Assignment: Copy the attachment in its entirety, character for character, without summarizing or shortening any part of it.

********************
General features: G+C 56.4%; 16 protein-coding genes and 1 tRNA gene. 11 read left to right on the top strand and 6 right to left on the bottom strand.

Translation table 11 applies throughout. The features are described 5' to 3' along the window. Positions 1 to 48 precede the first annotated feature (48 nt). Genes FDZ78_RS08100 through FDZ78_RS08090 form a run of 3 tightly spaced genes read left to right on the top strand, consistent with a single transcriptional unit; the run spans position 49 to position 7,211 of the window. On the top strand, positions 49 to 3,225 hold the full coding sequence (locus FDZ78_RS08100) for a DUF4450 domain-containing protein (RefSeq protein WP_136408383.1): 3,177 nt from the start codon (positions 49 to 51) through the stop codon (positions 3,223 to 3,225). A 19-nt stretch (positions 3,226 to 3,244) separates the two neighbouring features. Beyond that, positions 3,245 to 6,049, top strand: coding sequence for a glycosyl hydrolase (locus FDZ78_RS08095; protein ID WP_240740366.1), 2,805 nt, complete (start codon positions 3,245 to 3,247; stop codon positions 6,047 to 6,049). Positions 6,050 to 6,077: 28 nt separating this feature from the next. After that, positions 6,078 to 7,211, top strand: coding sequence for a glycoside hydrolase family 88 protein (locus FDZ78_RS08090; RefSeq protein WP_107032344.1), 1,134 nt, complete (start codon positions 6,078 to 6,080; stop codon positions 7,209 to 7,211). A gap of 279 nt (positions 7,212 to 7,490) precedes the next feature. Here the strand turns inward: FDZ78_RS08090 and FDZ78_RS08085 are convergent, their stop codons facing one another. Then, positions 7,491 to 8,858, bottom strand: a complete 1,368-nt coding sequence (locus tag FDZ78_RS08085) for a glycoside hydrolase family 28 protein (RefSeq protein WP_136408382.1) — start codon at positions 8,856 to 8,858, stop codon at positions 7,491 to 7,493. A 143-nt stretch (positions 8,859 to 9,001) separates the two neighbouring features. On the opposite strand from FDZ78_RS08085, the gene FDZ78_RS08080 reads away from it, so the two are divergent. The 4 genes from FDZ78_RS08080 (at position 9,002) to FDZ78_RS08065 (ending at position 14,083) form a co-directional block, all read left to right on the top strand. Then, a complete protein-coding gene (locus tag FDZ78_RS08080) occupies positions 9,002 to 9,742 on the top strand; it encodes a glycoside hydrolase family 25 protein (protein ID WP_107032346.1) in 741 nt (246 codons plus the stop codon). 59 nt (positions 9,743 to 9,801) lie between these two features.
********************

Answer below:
General features: G+C 56.4%; 16 protein-coding genes and 1 tRNA gene. 11 read left to right on the top strand and 6 right to left on the bottom strand.

Translation table 11 applies throughout. The features are described 5' to 3' along the window. Positions 1 to 48 precede the first annotated feature (48 nt). Genes FDZ78_RS08100 through FDZ78_RS08090 form a run of 3 tightly spaced genes read left to right on the top strand, consistent with a single transcriptional unit; the run spans position 49 to position 7,211 of the window. On the top strand, positions 49 to 3,225 hold the full coding sequence (locus FDZ78_RS08100) for a DUF4450 domain-containing protein (RefSeq protein WP_136408383.1): 3,177 nt from the start codon (positions 49 to 51) through the stop codon (positions 3,223 to 3,225). A 19-nt stretch (positions 3,226 to 3,244) separates the two neighbouring features. Beyond that, positions 3,245 to 6,049, top strand: coding sequence for a glycosyl hydrolase (locus FDZ78_RS08095; protein ID WP_240740366.1), 2,805 nt, complete (start codon positions 3,245 to 3,247; stop codon positions 6,047 to 6,049). Positions 6,050 to 6,077: 28 nt separating this feature from the next. After that, positions 6,078 to 7,211, top strand: coding sequence for a glycoside hydrolase family 88 protein (locus FDZ78_RS08090; RefSeq protein WP_107032344.1), 1,134 nt, complete (start codon positions 6,078 to 6,080; stop codon positions 7,209 to 7,211). A gap of 279 nt (positions 7,212 to 7,490) precedes the next feature. Here the strand turns inward: FDZ78_RS08090 and FDZ78_RS08085 are convergent, their stop codons facing one another. Then, positions 7,491 to 8,858, bottom strand: a complete 1,368-nt coding sequence (locus tag FDZ78_RS08085) for a glycoside hydrolase family 28 protein (RefSeq protein WP_136408382.1) — start codon at positions 8,856 to 8,858, stop codon at positions 7,491 to 7,493. A 143-nt stretch (positions 8,859 to 9,001) separates the two neighbouring features. On the opposite strand from FDZ78_RS08085, the gene FDZ78_RS08080 reads away from it, so the two are divergent. The 4 genes from FDZ78_RS08080 (at position 9,002) to FDZ78_RS08065 (ending at position 14,083) form a co-directional block, all read left to right on the top strand. Then, a complete protein-coding gene (locus tag FDZ78_RS08080) occupies positions 9,002 to 9,742 on the top strand; it encodes a glycoside hydrolase family 25 protein (protein ID WP_107032346.1) in 741 nt (246 codons plus the stop codon). 59 nt (positions 9,743 to 9,801) lie between these two features.